Parental rights: Where is the line?

By | November 21, 2013

(Disclaimer: I very rarely get up on a soapbox without having a clear understanding of both sides of an issue. I’m always too worried about looking like an idiot and losing credibility when someone else does their homework and points out an obvious flaw in my reasoning. In this case, I haven’t been able to find the other side. I haven’t found a single explanation that may even potentially justify this. If anyone knows more about this or can speak to the other point of view, please, PLEASE, post a comment.)

Imagine you have a child with a chronic illness. Not a life-threatening illness, but a genetic disorder that you and a team of medical professionals are managing. The she gets the flu, you take her to the hospital, and your world falls apart. Not because of the flu, but because of what the doctors at the hospital do next.

This is the nightmare that one Massachusetts family is living through. A few years ago, their 15-year-old daughter was diagnosed with mitochondrial disease, a genetic condition that causes weakness and loss of muscle coordination. She’s been doing great and living a normal life. But when she was hospitalized for the flu back in February, the doctors there immediately told her parents she didn’t have mitochondrial disease; she had somatoform disorder, which is basically a mental illness that manifests itself in physical symptoms. The doctors claim that, because she (in their opinion) didn’t really have mitochondrial disease, her parents were overmedicating her and being overzealous in getting treatment for her. Her parents were escorted out of the hospital by security, lost custody, and now get only a 1-hour visit and two 20-minute phone calls a week. Their daughter has been sneaking them notes in origami.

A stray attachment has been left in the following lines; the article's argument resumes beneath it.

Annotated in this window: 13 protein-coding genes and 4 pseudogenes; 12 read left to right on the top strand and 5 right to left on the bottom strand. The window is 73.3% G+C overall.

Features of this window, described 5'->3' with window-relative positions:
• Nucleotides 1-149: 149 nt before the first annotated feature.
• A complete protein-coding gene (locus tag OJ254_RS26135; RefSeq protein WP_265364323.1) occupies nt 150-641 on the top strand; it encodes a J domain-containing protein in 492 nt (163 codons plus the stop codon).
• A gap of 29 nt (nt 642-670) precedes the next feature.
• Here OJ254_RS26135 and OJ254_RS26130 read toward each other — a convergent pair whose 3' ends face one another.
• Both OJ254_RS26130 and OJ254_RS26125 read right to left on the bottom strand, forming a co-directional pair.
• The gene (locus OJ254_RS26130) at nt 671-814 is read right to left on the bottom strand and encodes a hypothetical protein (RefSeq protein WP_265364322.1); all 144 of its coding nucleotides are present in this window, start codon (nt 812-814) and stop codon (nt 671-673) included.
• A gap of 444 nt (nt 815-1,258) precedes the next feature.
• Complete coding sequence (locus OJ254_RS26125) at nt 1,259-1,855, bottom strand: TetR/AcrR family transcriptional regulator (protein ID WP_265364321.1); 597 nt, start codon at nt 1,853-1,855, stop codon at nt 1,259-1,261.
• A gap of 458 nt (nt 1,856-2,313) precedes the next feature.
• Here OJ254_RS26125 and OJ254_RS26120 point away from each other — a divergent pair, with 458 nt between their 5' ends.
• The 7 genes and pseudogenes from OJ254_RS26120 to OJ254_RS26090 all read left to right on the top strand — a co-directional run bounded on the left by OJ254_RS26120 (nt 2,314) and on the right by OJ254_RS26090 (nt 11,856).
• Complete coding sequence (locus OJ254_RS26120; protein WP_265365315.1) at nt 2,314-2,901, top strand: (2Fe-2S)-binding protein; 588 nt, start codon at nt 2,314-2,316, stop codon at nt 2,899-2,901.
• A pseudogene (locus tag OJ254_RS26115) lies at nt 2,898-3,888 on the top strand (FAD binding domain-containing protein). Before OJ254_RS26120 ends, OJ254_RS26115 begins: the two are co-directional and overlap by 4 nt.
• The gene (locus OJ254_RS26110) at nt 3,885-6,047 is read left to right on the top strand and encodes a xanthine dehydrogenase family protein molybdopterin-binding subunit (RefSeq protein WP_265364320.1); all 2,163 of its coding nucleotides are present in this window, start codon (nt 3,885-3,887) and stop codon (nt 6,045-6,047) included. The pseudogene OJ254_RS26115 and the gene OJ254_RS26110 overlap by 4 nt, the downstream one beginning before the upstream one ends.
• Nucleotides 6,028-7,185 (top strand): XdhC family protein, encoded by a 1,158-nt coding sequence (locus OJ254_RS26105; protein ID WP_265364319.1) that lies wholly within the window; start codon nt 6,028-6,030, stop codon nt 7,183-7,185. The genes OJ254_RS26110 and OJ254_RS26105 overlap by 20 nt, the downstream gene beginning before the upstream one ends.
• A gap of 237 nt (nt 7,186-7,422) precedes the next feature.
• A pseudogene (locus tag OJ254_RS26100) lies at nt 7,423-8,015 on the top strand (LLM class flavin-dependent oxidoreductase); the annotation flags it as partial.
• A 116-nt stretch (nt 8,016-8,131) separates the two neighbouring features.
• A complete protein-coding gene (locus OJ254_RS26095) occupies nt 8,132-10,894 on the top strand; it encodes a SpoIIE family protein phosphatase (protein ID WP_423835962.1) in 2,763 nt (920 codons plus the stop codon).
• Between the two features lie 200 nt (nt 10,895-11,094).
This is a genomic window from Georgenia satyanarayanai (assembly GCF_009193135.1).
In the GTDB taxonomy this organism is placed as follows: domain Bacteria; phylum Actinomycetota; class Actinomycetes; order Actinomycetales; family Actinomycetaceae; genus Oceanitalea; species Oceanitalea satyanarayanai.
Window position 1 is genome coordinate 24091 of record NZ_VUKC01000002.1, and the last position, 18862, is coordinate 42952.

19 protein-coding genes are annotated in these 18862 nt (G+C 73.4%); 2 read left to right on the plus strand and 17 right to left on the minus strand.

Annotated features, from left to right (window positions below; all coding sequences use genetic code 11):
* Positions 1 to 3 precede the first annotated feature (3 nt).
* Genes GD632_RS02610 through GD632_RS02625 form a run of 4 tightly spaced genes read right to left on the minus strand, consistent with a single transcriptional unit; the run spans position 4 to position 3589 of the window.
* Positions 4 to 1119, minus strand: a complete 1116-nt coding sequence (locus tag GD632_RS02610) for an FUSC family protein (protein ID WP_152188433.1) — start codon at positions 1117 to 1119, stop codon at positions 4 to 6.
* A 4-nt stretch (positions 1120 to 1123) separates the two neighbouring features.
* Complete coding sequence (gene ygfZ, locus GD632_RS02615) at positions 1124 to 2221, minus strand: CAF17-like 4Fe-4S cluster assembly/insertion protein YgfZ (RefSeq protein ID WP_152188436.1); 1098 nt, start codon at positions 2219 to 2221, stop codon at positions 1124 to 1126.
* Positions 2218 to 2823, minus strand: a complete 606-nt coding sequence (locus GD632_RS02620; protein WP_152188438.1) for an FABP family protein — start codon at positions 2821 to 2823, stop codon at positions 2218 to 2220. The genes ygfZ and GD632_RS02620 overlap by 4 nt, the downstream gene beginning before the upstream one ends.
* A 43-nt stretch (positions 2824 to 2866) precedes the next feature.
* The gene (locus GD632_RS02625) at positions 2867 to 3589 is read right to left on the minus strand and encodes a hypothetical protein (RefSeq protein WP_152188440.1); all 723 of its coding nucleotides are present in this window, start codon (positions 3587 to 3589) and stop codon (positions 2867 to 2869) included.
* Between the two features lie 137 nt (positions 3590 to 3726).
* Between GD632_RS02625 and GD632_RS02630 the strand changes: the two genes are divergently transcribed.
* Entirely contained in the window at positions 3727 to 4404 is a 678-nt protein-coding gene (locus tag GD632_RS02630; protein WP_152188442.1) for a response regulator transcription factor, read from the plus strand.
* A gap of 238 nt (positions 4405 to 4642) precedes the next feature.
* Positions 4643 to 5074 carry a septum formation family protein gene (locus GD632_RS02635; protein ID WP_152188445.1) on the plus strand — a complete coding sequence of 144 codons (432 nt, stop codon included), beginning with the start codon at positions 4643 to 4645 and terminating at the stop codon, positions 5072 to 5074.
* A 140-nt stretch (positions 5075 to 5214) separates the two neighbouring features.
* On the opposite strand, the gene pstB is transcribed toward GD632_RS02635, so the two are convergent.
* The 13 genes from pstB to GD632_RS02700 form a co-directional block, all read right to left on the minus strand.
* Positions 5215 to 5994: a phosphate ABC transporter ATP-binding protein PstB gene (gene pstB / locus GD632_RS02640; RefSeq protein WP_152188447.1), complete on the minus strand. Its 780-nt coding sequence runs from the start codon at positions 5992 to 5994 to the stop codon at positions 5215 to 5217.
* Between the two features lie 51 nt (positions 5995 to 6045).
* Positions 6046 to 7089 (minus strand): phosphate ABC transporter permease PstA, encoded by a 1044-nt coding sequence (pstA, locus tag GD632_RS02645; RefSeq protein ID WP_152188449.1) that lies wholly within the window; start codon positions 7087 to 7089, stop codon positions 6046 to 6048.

Now, I know what you’re thinking. Sounds like Munchausen by Proxy, right? But let’s not forget that she has an actual diagnosis from a team of respected medical professionals, including a doctor at Tufts. Both he and the child’s psychologist are horrified at what is happening.

My gut tells me that, surely, there has to be more to this story. Or maybe I just want to believe that, because the alternative scares me to death. But I haven’t been able to find that “more”. And I doubt I will because a judge has issued a gag order.

Even if there is another side to this that eventually comes out, it still raises important questions about parental rights. Since when is it child abuse to not agree with a doctor’s diagnosis? How much power should the state have? With an actual diagnosis in place, shouldn’t they have to offer some scientific evidence that the other doctors have been treating her maliciously for the last few years…or at the very least, proof that their diagnosis is wrong? Shouldn’t the parents have been allowed to seek a 3rd opinion? It’s terrifying to think that having an opinion different from that of your child’s doctors could cause you to lose custody.

(Repeating my disclaimer: I’m well aware there could be information on this that would make me change my mind. But I haven’t been able to find any.)

If you’re interested in the topic of parental rights, read my post on another case here.

2 thoughts on “Parental rights: Where is the line?

  1. Jennifer Garst

    I’m with you. I find this extremely disturbing, especially considering they had an actual medical diagnosis. There has to be more to this story.

    1. Post author

      Yes, common sense tells me that, too. But then why have they had the child in the hospital for 10 months…and the parents haven’t been charged with anything?


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